STATING THAT you rate the importance of emotional intelligence in the classroom is greeted with knowing looks and suppressed chuckles. It's like confessing a predilection for speaking to the flowers in the manner of Prince Charles. Yet you only have to look at the popular psychology section in bookshops to confirm how intrigued we have become with the essential role of feeling in the thinking and learning processes. How relevant is this to the classroom?
Most of us have memories of emotionless monsters who dominated our own schooldays, creatures who made Count Dracula look touchingly endearing. I recall the flashing eyes of the primary teacher who went berserk when I made one mistake in my rendering of the multiplication tables. But that was nothing in comparison to what happened to poor William who sat in front of me: for having his shirt tail hanging out he was virtually executed. Weeping aroused nothing more than the sharply wicked rejoinder "and I'll give you something to cry about".
Years later, the theory of divine retribution took on a new hue when I heard of the drink problem which was now afflicting that ogre from my past. Mind you, that whole system of ignoring emotional life - and teachers were as much victims as their pupils - was enough to send anyone to the bottle for solace. And what about teacher training? Did anyone ever mention emotional skills?
Theories about learning certainly abounded. Relive for a moment that crushing sense of ennui as Pavlov's dogs were yet again trolled out as the protagonists in the drama of "how humans respond to stimuli". Remember the way intelligence was presented as fixed early in life and was related entirely to linguistic and mathematical skills. Fairly run-of-the-mill stuff familiar to all teachers and, sadly, it must be said that some of us have not moved much since. We continue to underestimate the role of the emotions in learning. I hope that the training colleges have progressed.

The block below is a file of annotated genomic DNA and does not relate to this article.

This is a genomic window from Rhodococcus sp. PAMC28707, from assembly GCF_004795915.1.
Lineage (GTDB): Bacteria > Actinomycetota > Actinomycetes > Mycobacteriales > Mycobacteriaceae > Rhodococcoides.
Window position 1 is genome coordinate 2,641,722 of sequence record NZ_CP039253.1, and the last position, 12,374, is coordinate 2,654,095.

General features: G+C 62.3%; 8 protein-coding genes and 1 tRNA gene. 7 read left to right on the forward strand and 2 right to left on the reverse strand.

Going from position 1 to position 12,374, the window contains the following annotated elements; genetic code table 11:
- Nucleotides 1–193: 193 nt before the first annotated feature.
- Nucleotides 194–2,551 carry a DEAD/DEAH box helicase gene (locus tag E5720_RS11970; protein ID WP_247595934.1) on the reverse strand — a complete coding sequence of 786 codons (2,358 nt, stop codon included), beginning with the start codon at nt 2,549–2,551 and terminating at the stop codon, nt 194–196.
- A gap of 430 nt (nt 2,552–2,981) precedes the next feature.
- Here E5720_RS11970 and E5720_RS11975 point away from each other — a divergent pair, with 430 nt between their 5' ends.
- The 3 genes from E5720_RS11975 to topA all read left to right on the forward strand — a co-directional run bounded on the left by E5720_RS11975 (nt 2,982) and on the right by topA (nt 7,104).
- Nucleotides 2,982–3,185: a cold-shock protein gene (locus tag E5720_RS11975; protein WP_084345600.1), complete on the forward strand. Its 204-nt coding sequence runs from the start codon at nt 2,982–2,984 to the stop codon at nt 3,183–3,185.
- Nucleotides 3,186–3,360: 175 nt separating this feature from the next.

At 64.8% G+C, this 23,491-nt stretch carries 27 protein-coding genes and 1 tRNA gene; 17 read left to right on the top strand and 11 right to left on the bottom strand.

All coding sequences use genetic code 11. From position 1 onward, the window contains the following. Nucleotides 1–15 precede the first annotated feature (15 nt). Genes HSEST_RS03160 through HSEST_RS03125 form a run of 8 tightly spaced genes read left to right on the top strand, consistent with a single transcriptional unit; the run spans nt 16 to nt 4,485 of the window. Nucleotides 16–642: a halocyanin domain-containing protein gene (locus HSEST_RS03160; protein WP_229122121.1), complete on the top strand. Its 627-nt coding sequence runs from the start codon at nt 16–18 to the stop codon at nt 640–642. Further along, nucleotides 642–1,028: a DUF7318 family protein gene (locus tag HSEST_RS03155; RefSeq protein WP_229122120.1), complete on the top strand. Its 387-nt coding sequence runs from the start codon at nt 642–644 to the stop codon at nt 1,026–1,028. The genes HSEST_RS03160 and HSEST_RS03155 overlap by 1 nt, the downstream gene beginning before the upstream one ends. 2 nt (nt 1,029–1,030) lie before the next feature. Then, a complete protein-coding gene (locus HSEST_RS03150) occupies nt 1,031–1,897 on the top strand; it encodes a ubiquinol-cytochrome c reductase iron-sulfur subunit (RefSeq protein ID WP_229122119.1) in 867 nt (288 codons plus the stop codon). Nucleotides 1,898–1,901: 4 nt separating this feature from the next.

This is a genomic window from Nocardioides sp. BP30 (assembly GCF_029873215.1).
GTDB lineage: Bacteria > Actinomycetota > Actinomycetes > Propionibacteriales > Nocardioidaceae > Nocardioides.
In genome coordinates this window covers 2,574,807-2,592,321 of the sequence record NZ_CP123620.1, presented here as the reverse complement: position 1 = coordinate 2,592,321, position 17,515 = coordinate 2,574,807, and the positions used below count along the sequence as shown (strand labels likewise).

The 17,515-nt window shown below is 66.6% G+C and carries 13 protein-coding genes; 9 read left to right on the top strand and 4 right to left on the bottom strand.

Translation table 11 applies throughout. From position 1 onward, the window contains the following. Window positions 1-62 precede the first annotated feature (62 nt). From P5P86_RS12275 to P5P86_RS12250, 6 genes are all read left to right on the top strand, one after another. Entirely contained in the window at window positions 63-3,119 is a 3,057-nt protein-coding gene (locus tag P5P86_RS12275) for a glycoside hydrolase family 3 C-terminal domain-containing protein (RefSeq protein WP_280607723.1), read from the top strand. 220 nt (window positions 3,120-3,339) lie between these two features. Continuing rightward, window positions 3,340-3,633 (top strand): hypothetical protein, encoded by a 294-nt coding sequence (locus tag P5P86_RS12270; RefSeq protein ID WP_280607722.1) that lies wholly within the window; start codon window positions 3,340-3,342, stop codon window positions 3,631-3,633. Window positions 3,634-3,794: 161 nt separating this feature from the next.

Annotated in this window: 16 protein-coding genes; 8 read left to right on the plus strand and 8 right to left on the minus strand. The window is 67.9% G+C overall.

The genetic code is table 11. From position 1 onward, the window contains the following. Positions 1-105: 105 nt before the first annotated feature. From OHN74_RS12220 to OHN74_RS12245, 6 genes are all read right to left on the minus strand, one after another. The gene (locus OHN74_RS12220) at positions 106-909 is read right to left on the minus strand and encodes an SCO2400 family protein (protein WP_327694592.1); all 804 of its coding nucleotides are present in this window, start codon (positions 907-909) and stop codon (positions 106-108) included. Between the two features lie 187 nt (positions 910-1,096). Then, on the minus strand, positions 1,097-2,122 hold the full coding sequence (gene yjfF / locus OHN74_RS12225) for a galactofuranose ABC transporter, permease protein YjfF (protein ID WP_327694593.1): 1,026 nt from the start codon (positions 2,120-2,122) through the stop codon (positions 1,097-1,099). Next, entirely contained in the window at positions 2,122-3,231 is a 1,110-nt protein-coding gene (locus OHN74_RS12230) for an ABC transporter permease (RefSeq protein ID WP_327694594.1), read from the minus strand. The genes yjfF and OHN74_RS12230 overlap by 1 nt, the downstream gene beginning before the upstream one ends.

It has taken the educational world a long time to accept that emotional life has its own set of competencies, which have little to do with academic intelligence. People with well developed emotional skills are more likely to be content and effective in their lives. Teachers and pupils fall into various categories as they attend to and deal with their emotions. And I am not just referring to that awful moment when you wish you had extraterrestrial powers to escape from a sticky situation in the classroom. There is, after all, a great deal more to emotional intelligence than "Beam me up Scotty".
Ironically, it doesn't take a heavy intellect to perceive how key is the role played by emotional intelligence in the architecture of the whole being. As adults, we can all remember occasions when feelings overwhelmed rationality. As teachers we daily see pupils who are swamped by their moods and therefore are blocked off from meaningful learning. We must help them to develop their emotional world so that they have a chance of realising their potential in whatever area of "the intelligences" their strengths lie.
In practice, our pupils need to have self-awareness; the ability to handle stress; a developing empathic sense with others; a willingness to take personal responsibility; negotiating channels to resolve conflict; and a host of other "emotional insurances". To what extent do we, the adults, have the skills to help them?
We have to feel a little sorry for ourselves as we contemplate our emotional navels. Examine facial expressions in the staffroom on a Monday morning, all the group dynamics, empathy and emotional health of the doomed on their way to the gallows. Remember how the psychologists say that, after the fulfilment of the basic survival needs, the human race looks for fun. This doesn't come as a surprise. Who would have a digestive biscuit if a sticky toffee pudding is on offer?
Repeated surveys show pupils want learning to be enjoyable. If we could just take care of that, however daunting the prospect, some of the other emotional necessities might slip into place.
A challenge? Yes, but remember Tin Man in The Wizard of Oz. With the help of his friends he did make it to his destination despite having no heart for a long time. Classrooms can be such dull places. Bring on the yellow brick road.